Monday, 28 April 2014

Different types of Christians

If you thought that all Christians went to the same type of church, acted the same way and wore the same clothes then (apart from being an inditement on the standard of Religious Studies teaching in this country) you'll be surprised to find out that there are different sub-cultures to the Christian sub-culture. Here are few types of Christians you might come across.

Academic Theologian
Perhaps considered dusty relics from the past, the academic theologian is found amongst (again) dusty tomes of old writers. Their importance can be in their intellectual ability and their flair for apologetics. They do come under some criticism: they can be seen as pedants that are to busy picking over some almost-forgotten two-hundred-year-old argument to be actually effectual.
  • Identifiable features: Beard, faded jumpers, flannel trousers, black shoes, glasses, smells of dust.
  • Bible Translation of choice: King James Version/ NIV Study Bible.
  • Words they might use: "hermeneutics", "the Magnificat", "the Protoevangelion", "heresiarch".
  • Books they might read: Matthew Henry's Bible Commentary; Systematic Theology; The Oxford Dictionary of the Christian Church; Tertullian: A literary and historical study; anything by C.S. Lewis.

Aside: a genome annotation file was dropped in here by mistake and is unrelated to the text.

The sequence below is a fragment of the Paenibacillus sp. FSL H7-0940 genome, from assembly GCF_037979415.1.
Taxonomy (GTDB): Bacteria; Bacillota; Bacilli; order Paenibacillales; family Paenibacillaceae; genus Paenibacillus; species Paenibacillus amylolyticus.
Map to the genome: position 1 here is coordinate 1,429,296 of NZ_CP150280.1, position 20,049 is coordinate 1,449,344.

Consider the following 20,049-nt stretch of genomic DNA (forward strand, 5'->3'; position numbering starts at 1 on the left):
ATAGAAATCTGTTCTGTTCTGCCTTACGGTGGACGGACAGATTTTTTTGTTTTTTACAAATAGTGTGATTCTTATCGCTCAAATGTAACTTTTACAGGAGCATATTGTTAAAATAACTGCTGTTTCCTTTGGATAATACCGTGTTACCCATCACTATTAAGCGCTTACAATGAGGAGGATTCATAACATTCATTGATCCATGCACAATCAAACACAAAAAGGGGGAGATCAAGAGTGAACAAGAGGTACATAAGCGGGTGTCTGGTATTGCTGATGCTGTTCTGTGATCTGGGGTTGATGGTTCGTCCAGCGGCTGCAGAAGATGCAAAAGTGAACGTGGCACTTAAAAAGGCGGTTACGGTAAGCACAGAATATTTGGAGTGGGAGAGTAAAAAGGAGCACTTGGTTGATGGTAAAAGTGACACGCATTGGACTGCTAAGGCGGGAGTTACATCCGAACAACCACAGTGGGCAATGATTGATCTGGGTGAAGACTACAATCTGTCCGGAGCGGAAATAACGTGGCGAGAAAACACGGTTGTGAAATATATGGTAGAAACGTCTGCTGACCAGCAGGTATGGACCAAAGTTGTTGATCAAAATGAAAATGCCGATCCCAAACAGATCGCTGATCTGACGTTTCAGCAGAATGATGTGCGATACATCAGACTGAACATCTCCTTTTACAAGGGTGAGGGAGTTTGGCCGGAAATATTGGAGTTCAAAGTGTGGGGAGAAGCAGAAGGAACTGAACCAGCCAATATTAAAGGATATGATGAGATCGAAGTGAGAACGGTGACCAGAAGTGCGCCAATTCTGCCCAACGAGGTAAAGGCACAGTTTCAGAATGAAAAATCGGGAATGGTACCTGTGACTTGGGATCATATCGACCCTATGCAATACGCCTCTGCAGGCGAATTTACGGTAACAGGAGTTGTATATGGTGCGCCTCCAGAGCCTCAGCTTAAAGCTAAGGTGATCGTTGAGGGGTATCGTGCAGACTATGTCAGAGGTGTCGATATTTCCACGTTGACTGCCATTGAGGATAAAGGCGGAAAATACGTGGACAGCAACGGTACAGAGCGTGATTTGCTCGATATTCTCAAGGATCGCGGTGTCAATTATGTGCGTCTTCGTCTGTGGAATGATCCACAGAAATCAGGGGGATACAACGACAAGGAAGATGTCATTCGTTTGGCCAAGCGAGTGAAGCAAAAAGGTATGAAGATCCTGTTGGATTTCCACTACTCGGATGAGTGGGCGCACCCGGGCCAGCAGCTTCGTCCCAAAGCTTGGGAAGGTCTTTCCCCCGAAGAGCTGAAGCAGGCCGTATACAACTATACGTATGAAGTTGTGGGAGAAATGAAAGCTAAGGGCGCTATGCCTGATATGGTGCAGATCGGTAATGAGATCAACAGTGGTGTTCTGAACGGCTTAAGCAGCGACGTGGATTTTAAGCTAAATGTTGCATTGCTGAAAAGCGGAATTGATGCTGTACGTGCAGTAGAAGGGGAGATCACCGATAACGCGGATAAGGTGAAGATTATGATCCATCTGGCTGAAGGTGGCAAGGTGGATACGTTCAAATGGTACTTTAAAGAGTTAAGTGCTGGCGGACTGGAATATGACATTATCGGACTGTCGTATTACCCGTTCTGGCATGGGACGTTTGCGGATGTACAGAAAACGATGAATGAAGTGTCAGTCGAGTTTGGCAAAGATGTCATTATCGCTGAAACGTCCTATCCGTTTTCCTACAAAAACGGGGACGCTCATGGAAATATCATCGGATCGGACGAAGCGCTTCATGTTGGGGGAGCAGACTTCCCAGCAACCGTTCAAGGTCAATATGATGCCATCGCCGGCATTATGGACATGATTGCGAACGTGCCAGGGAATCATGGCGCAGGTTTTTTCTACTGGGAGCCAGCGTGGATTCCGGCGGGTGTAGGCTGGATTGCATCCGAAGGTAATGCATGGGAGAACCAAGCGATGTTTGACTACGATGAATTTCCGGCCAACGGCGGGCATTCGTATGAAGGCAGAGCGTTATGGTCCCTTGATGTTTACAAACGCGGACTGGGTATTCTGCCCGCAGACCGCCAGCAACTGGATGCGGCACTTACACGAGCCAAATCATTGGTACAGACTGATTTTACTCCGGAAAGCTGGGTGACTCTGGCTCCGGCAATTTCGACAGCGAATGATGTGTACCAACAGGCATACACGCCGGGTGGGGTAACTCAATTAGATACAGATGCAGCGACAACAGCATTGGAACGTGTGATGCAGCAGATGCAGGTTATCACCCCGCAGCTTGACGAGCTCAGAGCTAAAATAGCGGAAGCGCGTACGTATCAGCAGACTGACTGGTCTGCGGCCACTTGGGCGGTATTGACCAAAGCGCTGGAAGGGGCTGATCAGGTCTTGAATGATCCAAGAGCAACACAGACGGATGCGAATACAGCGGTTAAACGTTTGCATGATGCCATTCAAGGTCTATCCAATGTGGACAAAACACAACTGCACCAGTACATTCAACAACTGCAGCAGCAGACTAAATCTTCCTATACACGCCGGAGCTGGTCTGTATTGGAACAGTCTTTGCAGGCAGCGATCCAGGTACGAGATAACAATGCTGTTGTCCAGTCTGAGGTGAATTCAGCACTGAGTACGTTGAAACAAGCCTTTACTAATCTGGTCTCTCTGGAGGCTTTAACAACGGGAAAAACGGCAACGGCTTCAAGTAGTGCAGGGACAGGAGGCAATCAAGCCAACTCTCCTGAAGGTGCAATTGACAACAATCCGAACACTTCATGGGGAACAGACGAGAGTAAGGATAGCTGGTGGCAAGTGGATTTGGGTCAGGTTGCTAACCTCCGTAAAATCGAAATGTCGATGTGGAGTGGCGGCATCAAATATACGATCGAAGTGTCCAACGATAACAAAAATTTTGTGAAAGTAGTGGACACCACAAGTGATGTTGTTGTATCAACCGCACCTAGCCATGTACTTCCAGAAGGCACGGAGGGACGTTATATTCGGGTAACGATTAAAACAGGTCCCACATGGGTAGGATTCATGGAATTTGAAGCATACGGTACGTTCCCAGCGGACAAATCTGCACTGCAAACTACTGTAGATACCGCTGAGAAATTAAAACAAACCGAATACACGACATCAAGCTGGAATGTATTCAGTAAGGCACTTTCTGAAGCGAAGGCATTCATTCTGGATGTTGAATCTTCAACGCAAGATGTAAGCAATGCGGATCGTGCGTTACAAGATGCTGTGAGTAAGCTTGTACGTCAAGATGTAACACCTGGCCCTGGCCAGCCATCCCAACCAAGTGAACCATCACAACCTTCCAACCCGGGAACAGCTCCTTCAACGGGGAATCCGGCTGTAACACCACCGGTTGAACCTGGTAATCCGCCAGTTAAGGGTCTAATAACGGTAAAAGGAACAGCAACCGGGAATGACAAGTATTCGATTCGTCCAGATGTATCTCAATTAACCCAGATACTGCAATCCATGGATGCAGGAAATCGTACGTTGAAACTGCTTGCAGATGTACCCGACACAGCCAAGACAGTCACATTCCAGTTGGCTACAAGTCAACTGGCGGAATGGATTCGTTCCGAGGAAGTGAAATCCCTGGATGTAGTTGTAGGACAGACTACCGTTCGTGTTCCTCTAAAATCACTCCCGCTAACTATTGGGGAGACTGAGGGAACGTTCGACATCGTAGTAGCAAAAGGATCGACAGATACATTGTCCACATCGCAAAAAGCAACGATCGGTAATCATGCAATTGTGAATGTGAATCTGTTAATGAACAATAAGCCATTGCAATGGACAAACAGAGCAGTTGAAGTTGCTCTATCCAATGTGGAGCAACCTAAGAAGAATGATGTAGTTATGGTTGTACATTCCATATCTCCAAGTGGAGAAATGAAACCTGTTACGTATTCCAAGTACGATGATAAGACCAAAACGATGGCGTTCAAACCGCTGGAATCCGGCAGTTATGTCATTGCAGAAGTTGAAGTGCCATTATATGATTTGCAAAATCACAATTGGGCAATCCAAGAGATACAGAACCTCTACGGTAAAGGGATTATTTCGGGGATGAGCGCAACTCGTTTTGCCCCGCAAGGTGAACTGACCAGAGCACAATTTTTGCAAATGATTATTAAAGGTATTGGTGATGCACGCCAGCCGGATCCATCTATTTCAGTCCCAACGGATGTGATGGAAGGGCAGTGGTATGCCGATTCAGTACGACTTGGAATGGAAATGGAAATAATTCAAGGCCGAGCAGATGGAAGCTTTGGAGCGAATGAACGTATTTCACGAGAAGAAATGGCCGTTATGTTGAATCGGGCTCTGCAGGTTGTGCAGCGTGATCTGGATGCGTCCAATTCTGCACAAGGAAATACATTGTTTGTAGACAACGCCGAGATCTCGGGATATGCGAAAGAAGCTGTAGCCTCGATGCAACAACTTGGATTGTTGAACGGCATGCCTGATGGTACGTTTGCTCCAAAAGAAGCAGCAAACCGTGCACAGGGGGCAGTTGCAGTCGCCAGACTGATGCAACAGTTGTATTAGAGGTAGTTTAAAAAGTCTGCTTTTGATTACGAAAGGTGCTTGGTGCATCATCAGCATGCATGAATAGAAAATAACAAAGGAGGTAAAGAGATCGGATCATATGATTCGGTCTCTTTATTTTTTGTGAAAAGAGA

• Where you might find them: The Bodleian Library, The General Synod.
Christian Hippie
These Christians place importance in recognising God in His creation. They love to contemplate His glories in the sunset and think of his restorative powers when planting seeds. Hippie Christians see the early church as the ideal template and want to return to that type of communal living. This often means a simpler, ascetic lifestyle. They can seem a bit removed from modern society and be accused of retreating into a Christian bubble.
  • Identifiable features: Wistful stares into mid-distance; dirt under their fingernails; clothes from charity shops.
  • Bible Translation of choice: English Standard Version.
  • Words they might use: "creation care", "pro-life", "Christian community", "celibacy", "new monasticism", "Jesus Army".
  • Books they might read: Celtic Christianity; books with the word "Community" in them.
  • Where you might find them: In a New Creation Christian Community, Greenbelt or any woodland.
Hipster Christian
If Christian Hippies and Academic Theologians are removed from society, we can count on Hipster Christians to fill the gap. Often found in urban areas, they have a desire to be relevant and accessible to the not-yet-believers around them. They are well informed about popular culture and tend to very artistic and creative. Hipsters love to be cultured so tend to be well travelled; they will often do degrees in English Literature, Art or Philosophy. It can sometimes seem that Hipsters care more about what is cool than what is Biblical.
  • Identifiable features: Thick rimmed glasses, skinny jeans, moleskin notebook.
  • Bible Translation of choice: English Standard Version. On their iPad.
  • Words they might use: "authentic", "relevant", "white chocolate mocha frappuccino light blended coffee".
  • Books they might read: Love Wins; books by Tim Keller, G.K. Chesterton, C.S. Lewis.